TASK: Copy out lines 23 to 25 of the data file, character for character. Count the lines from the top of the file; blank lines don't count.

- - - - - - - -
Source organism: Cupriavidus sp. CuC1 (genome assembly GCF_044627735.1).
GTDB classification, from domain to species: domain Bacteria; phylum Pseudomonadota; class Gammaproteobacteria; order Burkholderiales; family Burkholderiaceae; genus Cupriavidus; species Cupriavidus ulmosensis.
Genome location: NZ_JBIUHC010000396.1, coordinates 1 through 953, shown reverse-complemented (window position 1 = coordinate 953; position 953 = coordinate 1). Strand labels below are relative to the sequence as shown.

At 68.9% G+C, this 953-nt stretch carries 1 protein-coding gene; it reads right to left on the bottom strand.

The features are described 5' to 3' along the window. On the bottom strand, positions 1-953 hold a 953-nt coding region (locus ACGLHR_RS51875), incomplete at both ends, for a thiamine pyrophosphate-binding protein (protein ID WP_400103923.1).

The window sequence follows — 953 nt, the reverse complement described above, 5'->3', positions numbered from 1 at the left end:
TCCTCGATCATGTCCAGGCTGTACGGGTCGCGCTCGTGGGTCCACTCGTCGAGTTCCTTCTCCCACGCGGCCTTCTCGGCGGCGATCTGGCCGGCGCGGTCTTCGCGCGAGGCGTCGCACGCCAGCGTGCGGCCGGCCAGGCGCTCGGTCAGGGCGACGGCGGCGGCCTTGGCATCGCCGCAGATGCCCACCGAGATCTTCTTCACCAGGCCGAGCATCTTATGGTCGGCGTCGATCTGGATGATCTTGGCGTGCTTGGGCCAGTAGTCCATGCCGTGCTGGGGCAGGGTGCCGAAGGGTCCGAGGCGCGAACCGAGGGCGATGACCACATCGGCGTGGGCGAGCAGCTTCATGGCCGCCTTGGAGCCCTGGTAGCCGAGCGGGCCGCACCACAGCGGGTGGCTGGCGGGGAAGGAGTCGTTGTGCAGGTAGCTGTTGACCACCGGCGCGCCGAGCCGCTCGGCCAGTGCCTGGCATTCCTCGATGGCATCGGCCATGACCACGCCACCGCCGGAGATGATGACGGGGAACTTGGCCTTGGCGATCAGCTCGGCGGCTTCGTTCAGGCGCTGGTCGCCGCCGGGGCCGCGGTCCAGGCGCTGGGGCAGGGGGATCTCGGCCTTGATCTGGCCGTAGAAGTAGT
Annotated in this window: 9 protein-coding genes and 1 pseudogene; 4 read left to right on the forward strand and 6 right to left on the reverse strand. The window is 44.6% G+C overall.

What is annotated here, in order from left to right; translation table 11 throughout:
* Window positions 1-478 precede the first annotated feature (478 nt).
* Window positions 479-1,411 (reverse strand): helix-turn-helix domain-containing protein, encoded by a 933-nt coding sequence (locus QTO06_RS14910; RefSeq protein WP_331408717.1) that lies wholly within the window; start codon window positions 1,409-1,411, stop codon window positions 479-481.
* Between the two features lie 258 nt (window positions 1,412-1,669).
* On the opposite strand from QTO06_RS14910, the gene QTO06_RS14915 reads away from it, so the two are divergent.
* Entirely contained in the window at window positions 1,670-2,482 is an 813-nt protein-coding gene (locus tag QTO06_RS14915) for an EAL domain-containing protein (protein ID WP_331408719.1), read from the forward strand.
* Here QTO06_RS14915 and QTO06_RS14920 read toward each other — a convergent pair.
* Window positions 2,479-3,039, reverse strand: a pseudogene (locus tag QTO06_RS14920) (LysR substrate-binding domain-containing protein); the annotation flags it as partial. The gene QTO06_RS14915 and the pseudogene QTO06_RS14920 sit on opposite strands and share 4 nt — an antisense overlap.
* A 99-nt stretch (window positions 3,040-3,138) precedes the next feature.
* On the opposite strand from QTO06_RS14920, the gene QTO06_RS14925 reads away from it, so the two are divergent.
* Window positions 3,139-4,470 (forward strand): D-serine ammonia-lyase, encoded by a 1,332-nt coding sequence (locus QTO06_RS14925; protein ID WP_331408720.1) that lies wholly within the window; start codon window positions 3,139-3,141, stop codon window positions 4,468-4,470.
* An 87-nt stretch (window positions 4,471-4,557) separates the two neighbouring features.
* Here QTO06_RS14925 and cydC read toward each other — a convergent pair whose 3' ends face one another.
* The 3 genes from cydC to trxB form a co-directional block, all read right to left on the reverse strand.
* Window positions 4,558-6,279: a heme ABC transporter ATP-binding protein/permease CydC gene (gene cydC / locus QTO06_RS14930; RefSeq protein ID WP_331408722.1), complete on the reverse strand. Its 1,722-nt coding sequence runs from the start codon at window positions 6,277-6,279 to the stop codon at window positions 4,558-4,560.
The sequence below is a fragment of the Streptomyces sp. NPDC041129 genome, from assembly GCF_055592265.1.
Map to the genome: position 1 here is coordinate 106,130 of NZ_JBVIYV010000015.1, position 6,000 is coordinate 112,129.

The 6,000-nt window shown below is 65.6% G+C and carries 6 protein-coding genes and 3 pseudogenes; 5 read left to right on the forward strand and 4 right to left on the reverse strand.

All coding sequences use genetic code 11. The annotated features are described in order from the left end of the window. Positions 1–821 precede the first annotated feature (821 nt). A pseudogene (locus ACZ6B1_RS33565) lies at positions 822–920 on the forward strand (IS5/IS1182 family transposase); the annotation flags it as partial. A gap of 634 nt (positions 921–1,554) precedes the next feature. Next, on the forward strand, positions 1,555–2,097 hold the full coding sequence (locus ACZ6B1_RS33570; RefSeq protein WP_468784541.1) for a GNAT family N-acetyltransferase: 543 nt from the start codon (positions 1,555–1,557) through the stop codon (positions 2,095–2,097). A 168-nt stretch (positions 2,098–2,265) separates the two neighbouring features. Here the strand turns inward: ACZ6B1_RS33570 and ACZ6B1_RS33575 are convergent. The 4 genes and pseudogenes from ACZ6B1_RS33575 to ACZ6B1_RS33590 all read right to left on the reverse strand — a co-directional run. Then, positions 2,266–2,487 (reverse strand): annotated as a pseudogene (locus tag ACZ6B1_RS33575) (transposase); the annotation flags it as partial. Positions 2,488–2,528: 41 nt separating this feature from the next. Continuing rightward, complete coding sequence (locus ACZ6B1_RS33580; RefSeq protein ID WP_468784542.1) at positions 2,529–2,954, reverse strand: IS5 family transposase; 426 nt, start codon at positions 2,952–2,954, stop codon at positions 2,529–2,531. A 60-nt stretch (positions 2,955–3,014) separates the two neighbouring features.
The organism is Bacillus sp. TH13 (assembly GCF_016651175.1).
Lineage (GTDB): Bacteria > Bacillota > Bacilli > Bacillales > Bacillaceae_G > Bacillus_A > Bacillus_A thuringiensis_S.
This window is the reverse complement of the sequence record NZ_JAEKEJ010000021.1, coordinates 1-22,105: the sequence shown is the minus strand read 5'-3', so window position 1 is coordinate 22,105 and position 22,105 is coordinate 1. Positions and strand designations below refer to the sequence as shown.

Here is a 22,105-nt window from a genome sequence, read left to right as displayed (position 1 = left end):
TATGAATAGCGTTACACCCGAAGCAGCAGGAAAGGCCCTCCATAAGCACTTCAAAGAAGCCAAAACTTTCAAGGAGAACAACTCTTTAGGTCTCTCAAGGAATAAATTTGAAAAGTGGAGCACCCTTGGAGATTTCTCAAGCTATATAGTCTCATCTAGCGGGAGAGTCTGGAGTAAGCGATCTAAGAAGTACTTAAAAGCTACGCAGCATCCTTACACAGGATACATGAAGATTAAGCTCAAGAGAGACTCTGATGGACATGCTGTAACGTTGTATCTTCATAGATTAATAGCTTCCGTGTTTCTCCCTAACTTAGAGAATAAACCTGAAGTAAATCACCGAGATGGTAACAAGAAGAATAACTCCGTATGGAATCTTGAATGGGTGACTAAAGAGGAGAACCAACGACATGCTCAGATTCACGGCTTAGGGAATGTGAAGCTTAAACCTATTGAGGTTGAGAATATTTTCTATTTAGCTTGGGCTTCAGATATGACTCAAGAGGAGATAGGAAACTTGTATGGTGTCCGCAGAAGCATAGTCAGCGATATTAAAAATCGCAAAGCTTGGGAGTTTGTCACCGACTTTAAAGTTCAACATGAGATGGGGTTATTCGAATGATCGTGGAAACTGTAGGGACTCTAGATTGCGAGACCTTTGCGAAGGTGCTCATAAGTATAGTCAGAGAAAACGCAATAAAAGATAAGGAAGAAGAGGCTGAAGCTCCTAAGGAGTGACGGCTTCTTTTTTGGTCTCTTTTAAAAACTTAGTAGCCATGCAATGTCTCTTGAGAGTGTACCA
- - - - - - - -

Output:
* Window positions 4,558-6,279: a heme ABC transporter ATP-binding protein/permease CydC gene (gene cydC / locus QTO06_RS14930; RefSeq protein ID WP_331408722.1), complete on the reverse strand. Its 1,722-nt coding sequence runs from the start codon at window positions 6,277-6,279 to the stop codon at window positions 4,558-4,560.
The sequence below is a fragment of the Streptomyces sp. NPDC041129 genome, from assembly GCF_055592265.1.
Map to the genome: position 1 here is coordinate 106,130 of NZ_JBVIYV010000015.1, position 6,000 is coordinate 112,129.